Research Mentor Name

Christina Shanti

Research Mentor Email Address

Institution / Department

Department of Surgery, Division of Pediatric Surgery, Children's Hospital of Michigan/Wayne State University School of Medicine

Document Type

Research Abstract

Research Type


Level of Research



TITLE: Xeroform gauze is superior to silver sulfadiazine cream in promoting zone of stasis healing for mixed-depth scald burns in children

INTRODUCTION: Silver sulfadiazine 1% cream changed daily was historically the mainstay initial treatment at our pediatric burn center. Over recent years, we transitioned to using closed Xeroform dressings (3% bismuth tribromophenate in petrolatum-soaked gauze) in the initial care of partial thickness burns. The purpose of this study is to compare patient outcomes between Xeroform only and silver sulfadiazine.

METHODS: A retrospective chart review was conducted of patients age 5 years with mixed-depth scald injuries between: 1) years 2004-2008, when silver sulfadiazine was standard care, and 2) 2015-2018, when Xeroform only had become standard. Data collected included demographics, burn total body surface area (TBSA), length of hospital stay, and necessity, size, and timing of skin grafting.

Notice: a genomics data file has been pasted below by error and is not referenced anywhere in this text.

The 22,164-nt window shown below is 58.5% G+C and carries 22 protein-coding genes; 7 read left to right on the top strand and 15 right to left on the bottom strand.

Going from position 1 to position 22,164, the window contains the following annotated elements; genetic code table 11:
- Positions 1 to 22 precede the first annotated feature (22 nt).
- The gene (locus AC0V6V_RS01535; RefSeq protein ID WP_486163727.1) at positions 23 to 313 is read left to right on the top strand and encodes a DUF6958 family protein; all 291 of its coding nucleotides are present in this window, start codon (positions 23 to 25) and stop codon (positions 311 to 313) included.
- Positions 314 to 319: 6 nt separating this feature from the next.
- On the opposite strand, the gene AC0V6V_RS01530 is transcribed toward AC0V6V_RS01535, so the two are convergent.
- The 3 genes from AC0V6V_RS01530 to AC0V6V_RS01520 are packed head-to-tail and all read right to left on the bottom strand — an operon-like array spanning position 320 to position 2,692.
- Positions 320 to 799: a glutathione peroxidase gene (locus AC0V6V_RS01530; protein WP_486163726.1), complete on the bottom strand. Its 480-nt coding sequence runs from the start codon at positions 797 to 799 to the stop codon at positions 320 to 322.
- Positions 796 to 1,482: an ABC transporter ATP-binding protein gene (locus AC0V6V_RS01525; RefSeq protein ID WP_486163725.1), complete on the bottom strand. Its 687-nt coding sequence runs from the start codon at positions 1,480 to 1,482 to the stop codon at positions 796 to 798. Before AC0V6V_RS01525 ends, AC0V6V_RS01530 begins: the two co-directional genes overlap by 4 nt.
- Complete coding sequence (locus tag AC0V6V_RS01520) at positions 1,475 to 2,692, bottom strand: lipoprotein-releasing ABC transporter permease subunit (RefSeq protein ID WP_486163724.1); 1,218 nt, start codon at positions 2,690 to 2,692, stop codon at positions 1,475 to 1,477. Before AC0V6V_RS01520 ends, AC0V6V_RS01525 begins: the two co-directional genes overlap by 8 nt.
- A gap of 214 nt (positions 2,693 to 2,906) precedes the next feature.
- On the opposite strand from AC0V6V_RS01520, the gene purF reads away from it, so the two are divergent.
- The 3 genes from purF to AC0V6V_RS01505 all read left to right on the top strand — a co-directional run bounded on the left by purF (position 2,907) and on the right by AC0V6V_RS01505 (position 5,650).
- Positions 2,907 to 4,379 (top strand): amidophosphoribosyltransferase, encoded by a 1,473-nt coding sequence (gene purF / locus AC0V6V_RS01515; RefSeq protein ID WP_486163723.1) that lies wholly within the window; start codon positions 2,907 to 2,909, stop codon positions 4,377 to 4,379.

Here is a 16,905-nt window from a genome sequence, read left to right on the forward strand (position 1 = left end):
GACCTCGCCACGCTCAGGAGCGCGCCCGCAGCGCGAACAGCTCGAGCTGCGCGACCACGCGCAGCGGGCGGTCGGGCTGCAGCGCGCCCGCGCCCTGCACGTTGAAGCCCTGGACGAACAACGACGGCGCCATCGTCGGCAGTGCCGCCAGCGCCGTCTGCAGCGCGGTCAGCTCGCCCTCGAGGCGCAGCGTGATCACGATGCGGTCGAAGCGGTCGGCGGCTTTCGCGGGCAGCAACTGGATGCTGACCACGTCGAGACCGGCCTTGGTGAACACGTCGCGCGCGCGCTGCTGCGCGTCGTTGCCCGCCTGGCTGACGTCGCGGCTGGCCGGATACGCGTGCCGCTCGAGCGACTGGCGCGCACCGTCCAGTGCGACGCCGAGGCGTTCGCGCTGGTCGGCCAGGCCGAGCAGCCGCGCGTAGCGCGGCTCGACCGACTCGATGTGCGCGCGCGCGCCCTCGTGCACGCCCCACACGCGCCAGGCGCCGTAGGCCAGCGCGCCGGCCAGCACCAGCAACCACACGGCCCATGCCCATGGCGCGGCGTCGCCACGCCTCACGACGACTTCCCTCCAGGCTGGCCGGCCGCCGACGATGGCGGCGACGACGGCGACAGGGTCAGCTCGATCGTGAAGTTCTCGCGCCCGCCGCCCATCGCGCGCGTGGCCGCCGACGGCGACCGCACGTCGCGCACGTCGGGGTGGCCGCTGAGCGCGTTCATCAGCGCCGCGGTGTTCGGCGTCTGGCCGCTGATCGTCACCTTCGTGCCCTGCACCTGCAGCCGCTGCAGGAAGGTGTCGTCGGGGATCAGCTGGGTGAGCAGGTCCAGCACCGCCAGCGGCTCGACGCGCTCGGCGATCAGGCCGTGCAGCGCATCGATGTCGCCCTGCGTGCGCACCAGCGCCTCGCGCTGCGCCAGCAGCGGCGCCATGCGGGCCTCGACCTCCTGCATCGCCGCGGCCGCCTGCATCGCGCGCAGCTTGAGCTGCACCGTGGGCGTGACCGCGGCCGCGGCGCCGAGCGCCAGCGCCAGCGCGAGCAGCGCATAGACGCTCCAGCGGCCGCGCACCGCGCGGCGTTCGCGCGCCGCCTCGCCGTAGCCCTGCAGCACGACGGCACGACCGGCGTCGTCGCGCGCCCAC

RESULTS: Three hundred forty-seven patients were included, of whom 200 were treated with silver sulfadiazine and 147 with Xeroform only. Burn TBSA and rates of skin grafting were similar between the groups; however, the mean area of the skin graft was significantly smaller for the Xeroform group (147cm2 vs. 336cm2, p=0.027). Of note, time from injury to grafting was significantly longer in the Xeroform group (24d vs. 9.9d, p=0.002), with a larger proportion of these patients returning for outpatient grafting.

CONCLUSION: These results suggest that initial treatment with a closed dressing of Xeroform gauze may promote zone of stasis healing resulting in smaller graft sizes compared to silver sulfadiazine cream. Fewer dressing changes combined with later skin grafting could allow burn wounds to demarcate and heal more effectively, benefiting both graft and donor sites.


Medicine and Health Sciences